Who suddenly commanded her to PUSH, P-U-S-H and P–U–SSS—-HHHH. I tell you, when you’ve been watching your poor wife struggle for at least 14 long hours and you had already begged for a C-section, it was like being led out of the light. Someone hit some kind of emergency button, and suddenly six women came in, all exhorting her to push in a variety of phrases. 

    HyperHam  says: “it wasn’t so much the pushing that was excruciating … but it felt like my insides were being torn out and there was nothing I could do about it. Between each contraction, I remember them putting things in me – I had no idea what they were doing but I knew I was so far beyond the pain I couldn’t express myself beyond gutteral screams”. But oddly, these screams were nowhere near as bad as before.

    Monkey: They ended up doing a second-degree episitomomy and used forceps before the baby finally emerged at 9.22am – with a cord around his neck.

    HyperHam : “That’s when I realised what they were doing – they were reaching inside of me to try and un-hook the cord), which was cut immediately and the baby plopped onto my stomach. I don’t remember that actually happening – I remember putting my hand up for something on my chest, and my hand being covered in blood. I asked what had happened, and they said I had a baby. I was so far gone, I didn’t recognise the child on my chest. I thought when I passed the placenta, THAT was the baby. He was “pale, flat and floppy” according to the birth notes, so upon exiting he was taken to the crash cart to be resucitated, and he started to perk up fairly quickly.”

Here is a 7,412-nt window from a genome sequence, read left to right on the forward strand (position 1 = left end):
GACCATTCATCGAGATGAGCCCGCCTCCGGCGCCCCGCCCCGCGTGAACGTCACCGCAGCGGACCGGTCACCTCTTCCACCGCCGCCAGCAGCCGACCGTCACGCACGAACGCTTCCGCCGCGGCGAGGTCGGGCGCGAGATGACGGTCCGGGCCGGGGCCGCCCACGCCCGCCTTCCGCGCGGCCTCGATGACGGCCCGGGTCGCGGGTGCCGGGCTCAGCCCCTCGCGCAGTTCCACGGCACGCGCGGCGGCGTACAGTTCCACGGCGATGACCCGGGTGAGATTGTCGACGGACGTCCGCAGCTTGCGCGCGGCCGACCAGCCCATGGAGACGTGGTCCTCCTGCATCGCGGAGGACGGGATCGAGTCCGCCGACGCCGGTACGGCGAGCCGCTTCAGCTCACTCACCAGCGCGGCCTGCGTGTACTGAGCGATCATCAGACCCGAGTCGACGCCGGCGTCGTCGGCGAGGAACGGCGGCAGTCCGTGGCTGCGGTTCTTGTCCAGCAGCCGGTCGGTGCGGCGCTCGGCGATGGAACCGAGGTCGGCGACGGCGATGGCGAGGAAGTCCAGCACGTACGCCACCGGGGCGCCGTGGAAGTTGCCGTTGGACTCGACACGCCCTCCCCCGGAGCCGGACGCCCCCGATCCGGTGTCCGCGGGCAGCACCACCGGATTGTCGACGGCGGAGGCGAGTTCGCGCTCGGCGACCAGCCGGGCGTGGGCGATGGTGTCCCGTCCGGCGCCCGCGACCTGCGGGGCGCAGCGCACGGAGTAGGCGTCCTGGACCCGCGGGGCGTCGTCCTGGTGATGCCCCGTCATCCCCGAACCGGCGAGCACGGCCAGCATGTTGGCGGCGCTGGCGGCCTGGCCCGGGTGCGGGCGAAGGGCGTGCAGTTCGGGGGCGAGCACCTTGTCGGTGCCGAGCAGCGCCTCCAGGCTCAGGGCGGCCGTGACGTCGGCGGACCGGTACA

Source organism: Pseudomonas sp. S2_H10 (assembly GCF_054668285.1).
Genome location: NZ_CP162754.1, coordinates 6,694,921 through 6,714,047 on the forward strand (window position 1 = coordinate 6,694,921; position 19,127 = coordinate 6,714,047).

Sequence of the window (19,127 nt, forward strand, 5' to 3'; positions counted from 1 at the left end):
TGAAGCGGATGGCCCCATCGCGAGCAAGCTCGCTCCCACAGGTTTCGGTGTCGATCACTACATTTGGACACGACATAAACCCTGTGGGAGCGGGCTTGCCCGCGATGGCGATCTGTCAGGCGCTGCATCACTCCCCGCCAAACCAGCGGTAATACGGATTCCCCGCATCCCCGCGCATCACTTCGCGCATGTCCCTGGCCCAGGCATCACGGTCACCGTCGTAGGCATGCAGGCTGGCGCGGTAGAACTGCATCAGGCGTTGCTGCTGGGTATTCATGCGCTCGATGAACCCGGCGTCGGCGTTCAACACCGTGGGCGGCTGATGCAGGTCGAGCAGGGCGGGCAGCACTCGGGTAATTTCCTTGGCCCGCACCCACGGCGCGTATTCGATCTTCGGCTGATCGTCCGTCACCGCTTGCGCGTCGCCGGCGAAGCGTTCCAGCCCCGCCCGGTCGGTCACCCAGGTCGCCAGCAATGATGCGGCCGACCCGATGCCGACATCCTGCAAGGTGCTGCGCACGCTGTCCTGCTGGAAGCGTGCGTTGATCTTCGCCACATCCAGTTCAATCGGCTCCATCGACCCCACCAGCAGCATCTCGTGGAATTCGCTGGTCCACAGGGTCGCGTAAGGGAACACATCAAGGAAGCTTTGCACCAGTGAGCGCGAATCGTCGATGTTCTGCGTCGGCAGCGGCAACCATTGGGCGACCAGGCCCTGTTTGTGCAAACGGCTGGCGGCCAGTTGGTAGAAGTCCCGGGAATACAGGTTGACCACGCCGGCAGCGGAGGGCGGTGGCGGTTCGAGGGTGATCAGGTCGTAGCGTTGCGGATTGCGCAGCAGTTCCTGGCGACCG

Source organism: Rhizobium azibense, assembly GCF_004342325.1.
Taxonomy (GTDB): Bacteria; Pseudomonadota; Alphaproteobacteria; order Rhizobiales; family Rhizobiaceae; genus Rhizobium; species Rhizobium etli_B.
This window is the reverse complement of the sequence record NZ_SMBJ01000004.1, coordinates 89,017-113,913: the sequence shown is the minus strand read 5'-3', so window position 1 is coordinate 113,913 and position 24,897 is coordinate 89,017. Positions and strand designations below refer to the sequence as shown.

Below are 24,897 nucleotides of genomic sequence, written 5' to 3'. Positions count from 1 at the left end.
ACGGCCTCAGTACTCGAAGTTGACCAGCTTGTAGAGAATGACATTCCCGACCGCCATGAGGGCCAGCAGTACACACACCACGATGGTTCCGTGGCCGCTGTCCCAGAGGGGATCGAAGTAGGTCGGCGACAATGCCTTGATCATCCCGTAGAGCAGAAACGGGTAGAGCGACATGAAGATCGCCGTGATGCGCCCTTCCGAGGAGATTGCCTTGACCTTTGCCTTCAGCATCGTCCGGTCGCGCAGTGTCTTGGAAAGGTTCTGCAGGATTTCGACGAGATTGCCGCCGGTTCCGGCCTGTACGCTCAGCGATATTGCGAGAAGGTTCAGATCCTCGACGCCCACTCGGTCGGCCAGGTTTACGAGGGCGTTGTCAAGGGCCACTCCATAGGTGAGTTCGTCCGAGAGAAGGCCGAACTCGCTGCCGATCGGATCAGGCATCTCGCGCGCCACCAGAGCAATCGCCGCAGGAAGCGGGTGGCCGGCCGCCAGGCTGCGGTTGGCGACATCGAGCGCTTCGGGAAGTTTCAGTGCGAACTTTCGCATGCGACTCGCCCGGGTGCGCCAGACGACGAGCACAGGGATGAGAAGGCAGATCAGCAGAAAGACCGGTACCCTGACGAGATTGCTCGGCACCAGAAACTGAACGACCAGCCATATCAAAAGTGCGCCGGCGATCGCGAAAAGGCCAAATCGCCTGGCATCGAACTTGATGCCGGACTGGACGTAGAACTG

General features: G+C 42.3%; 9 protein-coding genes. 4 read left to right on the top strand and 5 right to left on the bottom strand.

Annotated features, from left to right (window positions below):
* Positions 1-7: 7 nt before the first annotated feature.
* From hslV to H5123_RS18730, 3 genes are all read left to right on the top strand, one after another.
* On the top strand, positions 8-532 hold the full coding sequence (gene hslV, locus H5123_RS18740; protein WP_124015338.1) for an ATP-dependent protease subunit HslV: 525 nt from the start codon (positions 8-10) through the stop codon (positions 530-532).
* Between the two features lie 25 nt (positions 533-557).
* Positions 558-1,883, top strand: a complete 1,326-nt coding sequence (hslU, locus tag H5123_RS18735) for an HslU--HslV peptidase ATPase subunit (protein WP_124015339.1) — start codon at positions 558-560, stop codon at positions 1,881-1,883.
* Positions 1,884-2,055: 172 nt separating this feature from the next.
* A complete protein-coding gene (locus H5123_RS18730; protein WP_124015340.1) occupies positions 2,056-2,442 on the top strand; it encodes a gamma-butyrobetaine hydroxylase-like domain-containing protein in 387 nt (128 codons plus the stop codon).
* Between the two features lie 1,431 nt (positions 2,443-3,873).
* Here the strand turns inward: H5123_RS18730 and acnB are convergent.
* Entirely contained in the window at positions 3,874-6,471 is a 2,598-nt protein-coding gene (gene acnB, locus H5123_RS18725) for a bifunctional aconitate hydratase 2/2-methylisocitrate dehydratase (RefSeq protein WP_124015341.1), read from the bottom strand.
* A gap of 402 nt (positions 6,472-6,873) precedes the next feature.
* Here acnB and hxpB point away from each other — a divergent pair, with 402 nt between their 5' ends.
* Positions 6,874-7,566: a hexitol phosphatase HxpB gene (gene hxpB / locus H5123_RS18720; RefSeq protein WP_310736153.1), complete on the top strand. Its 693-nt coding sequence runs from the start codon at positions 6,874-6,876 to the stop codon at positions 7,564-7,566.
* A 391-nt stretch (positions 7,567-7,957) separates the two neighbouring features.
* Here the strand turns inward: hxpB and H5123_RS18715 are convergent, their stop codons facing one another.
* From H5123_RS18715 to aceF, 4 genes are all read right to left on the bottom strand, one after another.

Monkey : “Once she had realised that the baby was out, she told me to cut the cord (as our birth plan had laughingly suggested). Unfortunately, of course, the cord had already been cut. She then told me to follow the baby, exhorting me to make sure I had protective gloves on – which seems ironic given the blood bath around me – and that the baby was at the time surrounded by 5 suitably dressed medical personnel (including one bloke!) I wasn’t going to touch the baby just yet. At one point, someone congratulated HyperHam  and told her there was no more pushing, and she didn’t respond because she was OUT for the count. Of course, I looked behind me at her and erm… I had wanted to document EVERYTHING but some things are best left not photographed.”

    Monkey : “The baby was eventually handed over to me, looking a tad confused, still and being very quiet, but very much alive. Of course, I showed him to her, and that was that really. We coo’ed, we aww”d, then the new midwife (the shifts had changed) came in and went ‘WHAT ON EARTH HAPPENED?'” Then we looked around and found blood EVERYWHERE. At chest height on the curtains covering the door, in pools underneath the bed, all over the crash cart trolleys and all over every single person in the room.”